Ethanol, the root of all evil.

Ethanol Root of All Evil

If you are a corn farmer or work for the EPA, please look away now, this article is not for you wonderful people.

For the rest of us, who have suffered through performance problems with our snow, or lawn and garden equipment, I’m here to give you the cure for your woes.

You see brothers and sisters, Ethanol is the root of all evil.

Remember the days when you parked the lawn mower away for the winter with a full tank of gas, gave it one pull in the spring, and off to the lawn mowing races you went, happy that ol Bess is running like a top. Those days are gone my friends. We have to now pay attention to a fuel management program. I know, I know, you’re thinking, not another problem to think about. Hang In There!!!

First a few facts. Because of new EPA emission standard for the small engine industry, new equipment carburetors had to be jetted differently, the openings are smaller if you will. Ethanol is an alcohol and is blended with gas to act as an oxygenator during the fuel burn. Alcohol draws water into the fuel system. Now with water in the fuel system, nice things like corrosion, deterioration of fuel lines or the fuel itself turning into a varnish smelling substance. Now combine this stew with those smaller jets in your carburetor, and whola, your mower or snow blower won’t start. And folks, this can happen in as little as 30 days. No Kidding.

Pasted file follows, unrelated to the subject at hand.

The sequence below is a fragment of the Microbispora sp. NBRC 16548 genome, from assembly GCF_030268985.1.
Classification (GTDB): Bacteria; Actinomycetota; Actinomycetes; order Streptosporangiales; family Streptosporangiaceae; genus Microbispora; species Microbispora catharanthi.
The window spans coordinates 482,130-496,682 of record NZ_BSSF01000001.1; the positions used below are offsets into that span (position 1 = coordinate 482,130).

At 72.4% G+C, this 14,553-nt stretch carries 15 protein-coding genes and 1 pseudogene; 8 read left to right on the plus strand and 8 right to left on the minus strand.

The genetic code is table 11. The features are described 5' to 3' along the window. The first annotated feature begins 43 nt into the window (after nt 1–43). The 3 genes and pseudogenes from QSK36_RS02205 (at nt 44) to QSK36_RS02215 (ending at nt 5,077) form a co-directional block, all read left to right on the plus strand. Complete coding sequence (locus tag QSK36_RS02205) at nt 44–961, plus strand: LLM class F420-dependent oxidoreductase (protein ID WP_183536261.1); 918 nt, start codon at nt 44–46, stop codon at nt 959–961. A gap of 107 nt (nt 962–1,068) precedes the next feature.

To prevent this $80 repair bill, try these routines on for size.

  • Buy Premium (92 or 93 Octane) gas at the pump. Do Not use 87 Octane gas (Regular).
  • Buy only enough fuel so you have to go to the gas station for more fuel in 30 days.
  • Add a fuel stabilizer to the fuel.
  • Run the piece of equipment out of fuel (Dry) when it is not going to be used for more than 30 days.
  • Buy an ethanol free fuel (Some Marina’s have it at the pump, most dealers have it in quarts) for equipment that is used sparingly. I’m thinking Snow Blowers, Generators, Tillers, ect.
  • Start each equipment season with fresh Gas for that piece of equipment.
  • Commit to the fit.

In conclusion, I’m thinking of that the old saying. An ounce of prevention is worth a pound of cure. Put a few extra steps in your fuel routine. A one pull start will be music to your ears.

Tweet me with your questions or comments @Torothomo or email me